I interviewed four professionals within the school. The interview about a position that I may be the most interested in at a later date was with the Media Specialist Judith Dixon. Judith is enthusiastic about her position as the Media Specialist at Weber Elementary. She has a lot of work to do throughout the building, but enjoys it very much. She started her career as a classroom teacher in a high school; her undergraduate degree was a teaching certification for grades 7-12. She ended up going back to school, to get her Masters in Library Science as well as a library endorsement for K-12 media. She has a great background in technology; however, she continually needs to update her coursework as technology is always changing. She informed me that even though she tries to follow the classrooms’ curriculum, she also has her own curriculum and lessons to incorporate. Therefore, it is difficult to continuously integrate the media curriculum into the regular classroom curriculum. My favorite aspect of this job, and this is Judith’s, is the constant reading of children’s literature. I love reading children’s literature. Judith’s goal is to expose the children of Weber to as many award winning materials as she possibly can. This is a very daunting task, because books are continuously being written, and therefore it is extremely difficult to keep up with. However, I feel that it would be wonderful to get a chance to read to all the students of my school, and expose students to the wonderful world of books and reading. I feel that libraries are such an exciting place, and I would greatly look forward to passing on those feelings to my own school of students! The least favorite thing about this career choice that I wouldn’t enjoy is the technology aspect of it. Judith is always helping the Weber staff, as well as surrounding schools, with technological questions about their computers and their TV broadcasting systems; I don’t have a strong interest in this.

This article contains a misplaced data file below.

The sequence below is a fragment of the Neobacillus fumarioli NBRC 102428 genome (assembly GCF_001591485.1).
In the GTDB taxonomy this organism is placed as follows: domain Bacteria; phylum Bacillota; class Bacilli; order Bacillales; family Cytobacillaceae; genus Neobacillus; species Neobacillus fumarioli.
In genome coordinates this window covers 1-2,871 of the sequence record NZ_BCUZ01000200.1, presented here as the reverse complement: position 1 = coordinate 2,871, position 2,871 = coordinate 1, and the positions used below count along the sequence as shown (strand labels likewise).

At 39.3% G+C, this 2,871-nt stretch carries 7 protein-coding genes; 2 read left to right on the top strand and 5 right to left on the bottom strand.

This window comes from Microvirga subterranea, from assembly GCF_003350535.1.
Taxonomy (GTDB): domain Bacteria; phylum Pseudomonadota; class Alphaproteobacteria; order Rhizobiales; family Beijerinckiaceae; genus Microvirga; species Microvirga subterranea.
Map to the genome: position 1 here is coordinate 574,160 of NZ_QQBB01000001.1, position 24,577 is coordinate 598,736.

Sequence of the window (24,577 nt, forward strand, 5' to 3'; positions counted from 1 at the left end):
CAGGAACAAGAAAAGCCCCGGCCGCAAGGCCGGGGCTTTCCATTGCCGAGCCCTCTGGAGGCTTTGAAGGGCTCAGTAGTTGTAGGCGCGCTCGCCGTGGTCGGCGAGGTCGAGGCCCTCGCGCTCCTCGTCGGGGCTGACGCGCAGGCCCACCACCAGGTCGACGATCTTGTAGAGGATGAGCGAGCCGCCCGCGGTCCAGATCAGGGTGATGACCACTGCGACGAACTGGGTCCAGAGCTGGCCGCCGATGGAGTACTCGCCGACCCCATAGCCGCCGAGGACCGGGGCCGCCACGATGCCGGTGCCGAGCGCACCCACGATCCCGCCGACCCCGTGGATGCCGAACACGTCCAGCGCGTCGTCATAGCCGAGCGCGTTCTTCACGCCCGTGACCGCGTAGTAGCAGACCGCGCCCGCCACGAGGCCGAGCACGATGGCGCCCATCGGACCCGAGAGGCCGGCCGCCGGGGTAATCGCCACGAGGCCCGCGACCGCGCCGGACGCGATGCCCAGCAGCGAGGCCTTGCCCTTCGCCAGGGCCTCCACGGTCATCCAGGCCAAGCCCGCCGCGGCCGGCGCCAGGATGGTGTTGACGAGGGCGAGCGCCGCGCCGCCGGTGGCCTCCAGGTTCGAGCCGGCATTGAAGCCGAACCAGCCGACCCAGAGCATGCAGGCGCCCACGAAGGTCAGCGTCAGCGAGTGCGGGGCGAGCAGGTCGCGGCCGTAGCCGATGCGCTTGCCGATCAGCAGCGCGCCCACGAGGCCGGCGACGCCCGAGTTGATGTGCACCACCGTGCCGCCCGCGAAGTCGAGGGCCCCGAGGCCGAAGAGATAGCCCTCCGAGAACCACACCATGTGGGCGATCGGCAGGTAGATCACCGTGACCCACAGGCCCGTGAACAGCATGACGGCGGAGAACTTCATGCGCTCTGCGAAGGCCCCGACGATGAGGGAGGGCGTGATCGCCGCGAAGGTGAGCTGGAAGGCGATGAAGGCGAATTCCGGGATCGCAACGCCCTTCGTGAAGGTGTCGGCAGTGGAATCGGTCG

The second professional choice within a school that I may be interested in is a reading specialist or support for reading. I interviewed Diane Clark, the Reading Recovery support specialist for Weber Elementary. Diane started teaching in a variety of different elementary grade levels, with an Elementary Education degree. She also dipped into substitution positions for a while, while she was at home with her family. For the position that she has at Weber Elementary, she needed to receive a reading endorsement as well as take some special education courses through Iowa. She gained an interest about a new reading program called Reading Recovery, in 1995. At that time, she took the training and the course hours necessary to obtaining that training certification. Currently, she needs to continue education classes to keep up on her Reading Recovery status for Iowa City School District. The least favorite thing that she likes about her job at this point is that she doesn’t always get to “get in on” the children’s literature aspect of teaching elementary students, because she’s always working with the lowest readers of the school. It is also difficult to figure out what to do for students to get them accelerated enough to catch up with their classmates, and to continue their progress once they’re out of the Reading Recovery program. I feel as though this position would be a difficult one, because I would often feel as though I personally was unsuccessful if students weren’t progressing in the way that I was intending. Even if you change different tactics and strategies for students, you may have some students who just aren’t “getting” reading. I don’t know if I could handle that responsibility and accountability for those lower readers’ success, at this point in my career.